“One’s the conversation of possibility. What’s the possibility I came here to live into or to create? Possibilities have to be unreachable. Most of us only set goals. I’ve worshiped too small a god in my life: to be efficient, to be successful… the first half of life I just wanted to make a living, have a relationship that I could screw up, have a couple of kids that wouldn’t be too hurt by the fact that my relationships have been a little volatile.”

“There’s a conversation of ownership. Take whatever you’re complaining about and say, “What have I helped do to create that situation?” Beautiful question. “What’s my contribution to the problem? What have I helped do?” It means I’m an owner. Whatever I complain about, let me turn that question and say, “How have I created that thing?” It’s a conversation of ownership.”

“There’s a conversation of commitment. Commitment means, what’s the promise I’m willing to make with no expectation of return? That’s a commitment. Most of the commercial world, most of the living existing world, is organized around barter. What’s in it for me. Entitlement. The cost of patriarchy is entitlement. If you find people entitled, it’s not who they are; it’s their response to a high-control world that has something in mind for them, and their contribution to that is the wish for safety and protection.”

“There’s a conversation of gifts, an incredible conversation. Most of my life is organized around deficiencies. I’m deficiency-minded. I’ve been working on my deficiencies all my life, and I’m unfortunately working on the same deficiencies now as I was 25 years ago. That’s how effective working on deficiencies is. I have a small problem with finishing peoples’ sentences. I don’t know why, but when somebody starts to speak I always think, “I can finish this sentence, if not better than them, quicker than them.” (Block, 2005) [Emphasis added.]

Unfortunately, there is also dearth of servant leadership literature available online specifically dealing with the Philippine experience, except one where Joey Lina discussed what servant leadership is by sharing his experiences as a leader, as a former Senator, and as a Governor. He asked: “is servant leadership doable, or is it an impossible dream?”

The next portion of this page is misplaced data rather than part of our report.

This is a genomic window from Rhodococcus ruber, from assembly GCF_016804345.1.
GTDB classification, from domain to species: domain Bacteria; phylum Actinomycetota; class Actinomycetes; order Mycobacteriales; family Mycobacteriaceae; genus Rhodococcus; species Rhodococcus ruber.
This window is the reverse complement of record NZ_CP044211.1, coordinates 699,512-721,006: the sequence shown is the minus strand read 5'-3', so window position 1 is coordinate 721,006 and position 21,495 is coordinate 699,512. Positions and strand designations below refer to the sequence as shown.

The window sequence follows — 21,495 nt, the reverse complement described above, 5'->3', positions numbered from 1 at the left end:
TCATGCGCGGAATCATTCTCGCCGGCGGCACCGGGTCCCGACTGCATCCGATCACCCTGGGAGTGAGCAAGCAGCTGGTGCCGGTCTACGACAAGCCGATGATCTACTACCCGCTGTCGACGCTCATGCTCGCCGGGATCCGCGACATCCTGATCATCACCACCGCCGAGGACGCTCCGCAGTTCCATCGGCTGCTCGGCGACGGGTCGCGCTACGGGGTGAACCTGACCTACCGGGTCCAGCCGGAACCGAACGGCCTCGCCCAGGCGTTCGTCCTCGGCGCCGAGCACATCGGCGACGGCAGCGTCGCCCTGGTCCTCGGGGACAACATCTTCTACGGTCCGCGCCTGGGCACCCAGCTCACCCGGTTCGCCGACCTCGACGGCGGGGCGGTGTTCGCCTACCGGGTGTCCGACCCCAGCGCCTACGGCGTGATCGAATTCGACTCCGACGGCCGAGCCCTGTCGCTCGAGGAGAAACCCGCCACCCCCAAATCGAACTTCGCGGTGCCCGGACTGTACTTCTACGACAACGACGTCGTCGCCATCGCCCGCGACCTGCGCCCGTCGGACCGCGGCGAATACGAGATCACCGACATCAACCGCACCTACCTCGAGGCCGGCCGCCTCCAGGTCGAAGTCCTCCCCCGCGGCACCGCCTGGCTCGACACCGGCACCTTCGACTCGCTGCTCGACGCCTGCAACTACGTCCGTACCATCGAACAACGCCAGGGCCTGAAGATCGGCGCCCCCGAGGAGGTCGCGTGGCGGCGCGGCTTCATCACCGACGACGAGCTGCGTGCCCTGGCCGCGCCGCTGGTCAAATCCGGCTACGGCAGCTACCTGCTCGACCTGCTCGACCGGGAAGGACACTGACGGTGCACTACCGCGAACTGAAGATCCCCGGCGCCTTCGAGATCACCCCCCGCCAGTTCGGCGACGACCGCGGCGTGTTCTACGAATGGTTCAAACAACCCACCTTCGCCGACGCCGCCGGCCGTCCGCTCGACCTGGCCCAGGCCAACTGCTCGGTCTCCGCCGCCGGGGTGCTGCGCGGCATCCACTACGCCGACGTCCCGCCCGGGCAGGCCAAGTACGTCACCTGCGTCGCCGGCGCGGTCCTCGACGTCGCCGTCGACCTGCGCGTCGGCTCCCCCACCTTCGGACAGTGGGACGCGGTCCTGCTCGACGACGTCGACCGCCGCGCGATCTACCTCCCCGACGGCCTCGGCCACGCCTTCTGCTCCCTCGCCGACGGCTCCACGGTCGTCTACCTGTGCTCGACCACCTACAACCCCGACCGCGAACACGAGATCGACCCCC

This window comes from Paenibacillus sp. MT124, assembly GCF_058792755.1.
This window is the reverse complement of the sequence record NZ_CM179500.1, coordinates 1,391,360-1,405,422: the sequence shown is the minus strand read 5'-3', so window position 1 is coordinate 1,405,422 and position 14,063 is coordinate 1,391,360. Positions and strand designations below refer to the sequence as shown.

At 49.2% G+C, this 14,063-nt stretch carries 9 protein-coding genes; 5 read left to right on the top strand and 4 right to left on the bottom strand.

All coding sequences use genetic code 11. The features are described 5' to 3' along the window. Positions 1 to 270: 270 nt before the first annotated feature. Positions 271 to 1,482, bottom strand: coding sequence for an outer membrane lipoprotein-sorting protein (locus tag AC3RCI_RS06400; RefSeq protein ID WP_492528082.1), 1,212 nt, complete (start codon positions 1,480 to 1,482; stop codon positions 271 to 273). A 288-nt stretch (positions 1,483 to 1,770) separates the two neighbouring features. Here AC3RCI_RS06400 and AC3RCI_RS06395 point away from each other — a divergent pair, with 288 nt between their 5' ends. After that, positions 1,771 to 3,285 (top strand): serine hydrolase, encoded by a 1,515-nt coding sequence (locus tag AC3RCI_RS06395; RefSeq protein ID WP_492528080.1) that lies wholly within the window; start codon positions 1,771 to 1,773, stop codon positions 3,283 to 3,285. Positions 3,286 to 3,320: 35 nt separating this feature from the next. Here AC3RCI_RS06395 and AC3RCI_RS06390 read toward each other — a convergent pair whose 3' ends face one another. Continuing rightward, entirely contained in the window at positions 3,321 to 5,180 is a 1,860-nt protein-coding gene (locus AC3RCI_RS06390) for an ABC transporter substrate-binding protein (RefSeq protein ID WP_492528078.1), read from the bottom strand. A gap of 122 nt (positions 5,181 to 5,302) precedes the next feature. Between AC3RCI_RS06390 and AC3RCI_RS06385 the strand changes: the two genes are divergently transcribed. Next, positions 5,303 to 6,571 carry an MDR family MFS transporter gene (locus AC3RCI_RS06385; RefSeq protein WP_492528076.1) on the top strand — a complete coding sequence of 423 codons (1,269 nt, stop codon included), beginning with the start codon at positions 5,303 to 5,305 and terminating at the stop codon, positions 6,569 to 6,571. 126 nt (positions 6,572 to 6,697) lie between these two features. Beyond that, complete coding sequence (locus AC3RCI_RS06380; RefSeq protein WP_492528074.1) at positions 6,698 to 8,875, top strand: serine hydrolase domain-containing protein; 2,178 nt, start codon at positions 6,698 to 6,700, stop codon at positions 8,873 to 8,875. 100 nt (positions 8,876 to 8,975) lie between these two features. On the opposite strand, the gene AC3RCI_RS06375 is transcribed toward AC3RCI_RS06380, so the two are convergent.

Most of the available literature, written by Filipinos, are mostly compendium of what Servant Leadership is, much like what is done here. Hopefully, with this post, it could generate a conversation on the promise and application of Servant Leadership, not just by government officials but corporate personalities as well, on their path from being good to great!

Going back to the first post of this series, paraphrasing Blanchard (2008), these type of leaders SHOULD seek to be serving leaders instead of self-serving leaders.


Blanchard, Ken(2008). Leadership Is a Higher Calling. Dallas, TX: Success From Home, Vol. 4: 6. (June 2008). pp. 51-52. back to text.

Block, Peter (2005). Servant-Leadership: Creating an Alternative Future. Keynote address, 2005 International Servant-Leadership Conference, Indianapolis, Indiana. Published in The International Journal of Servant-Leadership, 2: 1. As PDF file (2006) by Larry Spears and Shann Ferch (Gonzaga University in collaboration with The Greenleaf Center for Servant Leadership) back to text.

Jerry, Robert H. II (2009). Reflections on Leadership. Toledo: University of Toledo Law Review, 38 (Winter). 27 March 2007. pp. 539—545. back to text.

Martins, André (2007). The Changing Nature of Leadership. A CCL Research White Paper. Center for Creative Leadership, 2007. p. 17. back to text.

Serrat, Olivier (2009). Exercising Servant Leadership, Knowledge Solutions No. 63. Manila: Asian Development Bank, September 2009. pp. 4—5. back to text.

Stanko, John W. (2000). So Many Leaders, So Little Leadership. AL: Evergreen Press, July 2000. 160pp. back to text.

Traaen & Associates, LLC. (2008). Servant Leadership: The Legitimate Use of Power. Proceedings of IPMA National Conference, Las Vegas, 2008. back to text.

Creative Commons Attribution-Noncommercial-No Derivative Works 3.0 LicenseDisclaimer: The posts herein do not necessarily represent any organization’s positions, strategies or opinions. Read the full version of self-imposed rules for this blog: A New Year; New Rules. Unless otherwise expressly stated, the posts are licensed under a Creative Commons Attribution-Noncommercial-No Derivative Works 3.0 License.
Comments are moderated to keep the discussion relevant and civil. Readers are responsible for their own statements.


1 Comment »

  1. […] See the original post here:  Understanding Servant Leadership: Postscript « The Grey Chronicles […]

    Pingback by Understanding Servant Leadership: Postscript « The Grey Chronicles · entertainment life — 2009.October.19 @ 01:00 | Reply